Finally ask your child to use their ideas to predict what the story will be about by drawing or writing their thoughts. (They have done this for other books we have looked at, so should know what they need to do.)
Day 2: Look at the image from the first page (1&2) of the book. Talk with your child about what they notice. (Make sure they notice that it’s the same place, but two different times of year). Ask: Why do you think there are two people the same on the 2 parts of the image? What is their significance? Ask your child to write a description of the scene which shows things which are the same and things which are different. Encourage them to be descriptive (ie ‘There is a stripy bag with wheels in both parts of the picture.’ rather than ‘There is a bag in both parts of the picture.’)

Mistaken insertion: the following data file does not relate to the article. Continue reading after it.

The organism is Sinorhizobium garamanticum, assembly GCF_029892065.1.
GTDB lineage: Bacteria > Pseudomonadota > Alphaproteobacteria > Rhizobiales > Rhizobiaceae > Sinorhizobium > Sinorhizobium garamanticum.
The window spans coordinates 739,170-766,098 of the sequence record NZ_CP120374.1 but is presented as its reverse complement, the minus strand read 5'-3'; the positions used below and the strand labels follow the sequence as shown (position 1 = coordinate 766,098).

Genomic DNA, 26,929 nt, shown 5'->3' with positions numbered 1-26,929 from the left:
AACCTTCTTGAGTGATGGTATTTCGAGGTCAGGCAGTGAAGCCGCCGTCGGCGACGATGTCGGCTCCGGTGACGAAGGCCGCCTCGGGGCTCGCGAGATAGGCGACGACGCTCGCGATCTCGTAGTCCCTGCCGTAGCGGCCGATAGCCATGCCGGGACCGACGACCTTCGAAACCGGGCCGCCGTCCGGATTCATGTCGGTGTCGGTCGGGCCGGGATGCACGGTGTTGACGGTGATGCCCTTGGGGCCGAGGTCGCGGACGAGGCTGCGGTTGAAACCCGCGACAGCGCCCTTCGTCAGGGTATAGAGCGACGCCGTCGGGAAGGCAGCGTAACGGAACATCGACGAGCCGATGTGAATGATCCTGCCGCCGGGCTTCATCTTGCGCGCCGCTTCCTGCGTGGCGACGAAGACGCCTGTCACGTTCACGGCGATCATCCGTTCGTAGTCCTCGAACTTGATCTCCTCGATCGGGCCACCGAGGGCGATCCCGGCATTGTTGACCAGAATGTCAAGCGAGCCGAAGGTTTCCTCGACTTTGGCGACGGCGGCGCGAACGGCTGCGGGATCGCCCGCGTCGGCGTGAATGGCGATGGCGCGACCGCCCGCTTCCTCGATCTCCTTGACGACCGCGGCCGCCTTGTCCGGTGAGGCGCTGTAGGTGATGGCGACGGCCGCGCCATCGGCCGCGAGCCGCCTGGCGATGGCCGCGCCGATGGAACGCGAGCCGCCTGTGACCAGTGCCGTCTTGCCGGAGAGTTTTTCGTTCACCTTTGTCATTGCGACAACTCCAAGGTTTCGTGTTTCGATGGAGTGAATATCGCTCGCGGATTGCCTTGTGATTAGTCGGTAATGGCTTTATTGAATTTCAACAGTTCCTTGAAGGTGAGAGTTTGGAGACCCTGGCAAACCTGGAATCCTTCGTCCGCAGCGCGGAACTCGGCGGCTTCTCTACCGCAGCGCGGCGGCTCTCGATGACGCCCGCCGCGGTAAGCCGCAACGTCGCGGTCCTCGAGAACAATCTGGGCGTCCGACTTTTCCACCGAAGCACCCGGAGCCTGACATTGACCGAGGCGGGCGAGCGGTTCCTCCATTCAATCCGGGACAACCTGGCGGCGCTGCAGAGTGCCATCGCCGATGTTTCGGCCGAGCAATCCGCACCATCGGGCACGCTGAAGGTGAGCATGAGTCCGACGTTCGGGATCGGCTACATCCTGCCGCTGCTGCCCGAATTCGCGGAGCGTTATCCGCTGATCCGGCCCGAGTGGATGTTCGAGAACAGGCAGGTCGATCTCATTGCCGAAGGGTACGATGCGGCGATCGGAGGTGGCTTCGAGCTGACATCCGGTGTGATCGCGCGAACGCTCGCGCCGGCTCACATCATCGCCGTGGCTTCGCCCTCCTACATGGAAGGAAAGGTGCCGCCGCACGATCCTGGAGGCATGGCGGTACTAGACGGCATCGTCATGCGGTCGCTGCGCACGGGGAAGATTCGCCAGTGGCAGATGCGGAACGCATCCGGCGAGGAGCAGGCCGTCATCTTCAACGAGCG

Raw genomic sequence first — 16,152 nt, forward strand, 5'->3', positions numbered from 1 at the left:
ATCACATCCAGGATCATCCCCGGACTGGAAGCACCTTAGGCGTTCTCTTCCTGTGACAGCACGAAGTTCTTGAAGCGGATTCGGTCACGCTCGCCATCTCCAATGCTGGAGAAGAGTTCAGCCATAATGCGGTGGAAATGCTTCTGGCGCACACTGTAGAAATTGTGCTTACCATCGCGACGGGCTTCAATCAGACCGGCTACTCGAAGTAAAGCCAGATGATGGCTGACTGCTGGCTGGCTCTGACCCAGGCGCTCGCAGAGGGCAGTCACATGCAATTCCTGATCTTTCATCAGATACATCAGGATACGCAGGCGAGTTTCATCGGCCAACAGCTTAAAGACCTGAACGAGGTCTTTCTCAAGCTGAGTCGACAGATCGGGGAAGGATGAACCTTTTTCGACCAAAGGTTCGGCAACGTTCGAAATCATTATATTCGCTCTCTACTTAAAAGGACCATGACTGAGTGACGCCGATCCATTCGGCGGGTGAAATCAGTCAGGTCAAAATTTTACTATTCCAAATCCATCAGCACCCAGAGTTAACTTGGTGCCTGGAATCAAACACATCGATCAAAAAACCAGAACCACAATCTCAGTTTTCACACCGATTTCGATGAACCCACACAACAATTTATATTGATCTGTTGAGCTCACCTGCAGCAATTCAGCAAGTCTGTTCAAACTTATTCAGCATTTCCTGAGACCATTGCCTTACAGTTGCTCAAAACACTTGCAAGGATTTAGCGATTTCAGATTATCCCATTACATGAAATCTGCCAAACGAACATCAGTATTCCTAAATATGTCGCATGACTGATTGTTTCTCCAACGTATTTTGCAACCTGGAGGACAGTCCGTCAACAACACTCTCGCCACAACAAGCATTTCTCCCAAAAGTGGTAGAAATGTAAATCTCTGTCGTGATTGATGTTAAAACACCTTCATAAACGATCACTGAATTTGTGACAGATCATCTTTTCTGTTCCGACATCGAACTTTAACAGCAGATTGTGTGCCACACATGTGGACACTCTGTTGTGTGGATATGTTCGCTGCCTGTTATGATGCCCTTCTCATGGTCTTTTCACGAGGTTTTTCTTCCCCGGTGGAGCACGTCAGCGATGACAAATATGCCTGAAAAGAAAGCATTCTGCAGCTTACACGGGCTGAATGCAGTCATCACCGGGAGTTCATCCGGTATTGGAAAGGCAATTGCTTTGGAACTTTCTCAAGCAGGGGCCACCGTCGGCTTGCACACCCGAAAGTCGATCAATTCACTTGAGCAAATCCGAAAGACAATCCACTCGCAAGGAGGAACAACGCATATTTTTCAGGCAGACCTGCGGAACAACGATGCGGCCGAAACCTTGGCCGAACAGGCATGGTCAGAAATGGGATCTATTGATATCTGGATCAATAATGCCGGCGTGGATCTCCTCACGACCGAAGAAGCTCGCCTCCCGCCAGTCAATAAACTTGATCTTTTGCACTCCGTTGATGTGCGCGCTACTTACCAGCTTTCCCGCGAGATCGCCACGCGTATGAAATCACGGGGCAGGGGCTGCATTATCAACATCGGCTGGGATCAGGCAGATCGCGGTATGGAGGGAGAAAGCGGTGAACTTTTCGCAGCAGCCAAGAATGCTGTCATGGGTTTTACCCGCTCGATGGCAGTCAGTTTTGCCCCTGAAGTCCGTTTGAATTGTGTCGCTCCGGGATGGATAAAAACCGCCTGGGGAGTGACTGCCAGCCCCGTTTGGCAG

Day 3: Spelling investigation and spellings – find out how to add the suffix ‘ful’
Day 4: Look at the next page (3&4) where we find out more about Tilda and her life. Talk together about the written words and the image. Ask your child to imagine what life is like in Dull-on-Sea – tidy, neat place, no one to play with, etc. Ask: What is Tilda hoping for? Why? (Encourage your child to re-read the text if they don’t know the answer.)
Now read the next page (5&6). Again talk together about the page. Ask: How do you think Tilda feels now a pirate boy has moved in next door? We can’t see her face, what do you think it looks like?
Ask your child to draw Tilda’s face (there’s one to either copy or print) thinking about the emotions it will show and to write about how she feels and what she might be thinking.